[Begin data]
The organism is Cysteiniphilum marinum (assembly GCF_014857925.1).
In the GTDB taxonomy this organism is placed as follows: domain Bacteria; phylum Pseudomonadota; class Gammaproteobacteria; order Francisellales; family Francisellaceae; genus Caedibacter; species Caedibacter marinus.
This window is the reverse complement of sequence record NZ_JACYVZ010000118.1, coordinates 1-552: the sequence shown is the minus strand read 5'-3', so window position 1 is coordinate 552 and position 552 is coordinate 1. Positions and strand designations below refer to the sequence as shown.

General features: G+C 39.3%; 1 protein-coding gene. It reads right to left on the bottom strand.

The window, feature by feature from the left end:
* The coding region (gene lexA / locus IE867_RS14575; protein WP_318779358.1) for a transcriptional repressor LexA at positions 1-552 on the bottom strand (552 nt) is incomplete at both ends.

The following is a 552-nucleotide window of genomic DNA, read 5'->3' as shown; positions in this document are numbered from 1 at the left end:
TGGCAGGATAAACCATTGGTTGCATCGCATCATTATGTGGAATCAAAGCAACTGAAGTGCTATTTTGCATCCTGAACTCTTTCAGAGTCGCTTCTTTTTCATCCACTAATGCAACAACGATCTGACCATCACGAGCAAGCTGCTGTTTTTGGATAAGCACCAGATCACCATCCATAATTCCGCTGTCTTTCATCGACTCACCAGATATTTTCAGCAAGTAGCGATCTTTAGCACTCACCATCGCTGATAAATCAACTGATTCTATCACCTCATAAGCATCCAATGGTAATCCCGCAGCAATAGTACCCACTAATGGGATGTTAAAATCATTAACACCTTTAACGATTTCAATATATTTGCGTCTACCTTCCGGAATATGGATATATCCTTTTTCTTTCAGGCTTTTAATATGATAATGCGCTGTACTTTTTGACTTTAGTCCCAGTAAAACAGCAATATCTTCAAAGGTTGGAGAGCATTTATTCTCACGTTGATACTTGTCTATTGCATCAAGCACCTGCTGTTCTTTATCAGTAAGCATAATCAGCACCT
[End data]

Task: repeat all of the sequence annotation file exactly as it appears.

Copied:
The organism is Cysteiniphilum marinum (assembly GCF_014857925.1).
In the GTDB taxonomy this organism is placed as follows: domain Bacteria; phylum Pseudomonadota; class Gammaproteobacteria; order Francisellales; family Francisellaceae; genus Caedibacter; species Caedibacter marinus.
This window is the reverse complement of sequence record NZ_JACYVZ010000118.1, coordinates 1-552: the sequence shown is the minus strand read 5'-3', so window position 1 is coordinate 552 and position 552 is coordinate 1. Positions and strand designations below refer to the sequence as shown.

General features: G+C 39.3%; 1 protein-coding gene. It reads right to left on the bottom strand.

The window, feature by feature from the left end:
* The coding region (gene lexA / locus IE867_RS14575; protein WP_318779358.1) for a transcriptional repressor LexA at positions 1-552 on the bottom strand (552 nt) is incomplete at both ends.

The following is a 552-nucleotide window of genomic DNA, read 5'->3' as shown; positions in this document are numbered from 1 at the left end:
TGGCAGGATAAACCATTGGTTGCATCGCATCATTATGTGGAATCAAAGCAACTGAAGTGCTATTTTGCATCCTGAACTCTTTCAGAGTCGCTTCTTTTTCATCCACTAATGCAACAACGATCTGACCATCACGAGCAAGCTGCTGTTTTTGGATAAGCACCAGATCACCATCCATAATTCCGCTGTCTTTCATCGACTCACCAGATATTTTCAGCAAGTAGCGATCTTTAGCACTCACCATCGCTGATAAATCAACTGATTCTATCACCTCATAAGCATCCAATGGTAATCCCGCAGCAATAGTACCCACTAATGGGATGTTAAAATCATTAACACCTTTAACGATTTCAATATATTTGCGTCTACCTTCCGGAATATGGATATATCCTTTTTCTTTCAGGCTTTTAATATGATAATGCGCTGTACTTTTTGACTTTAGTCCCAGTAAAACAGCAATATCTTCAAAGGTTGGAGAGCATTTATTCTCACGTTGATACTTGTCTATTGCATCAAGCACCTGCTGTTCTTTATCAGTAAGCATAATCAGCACCT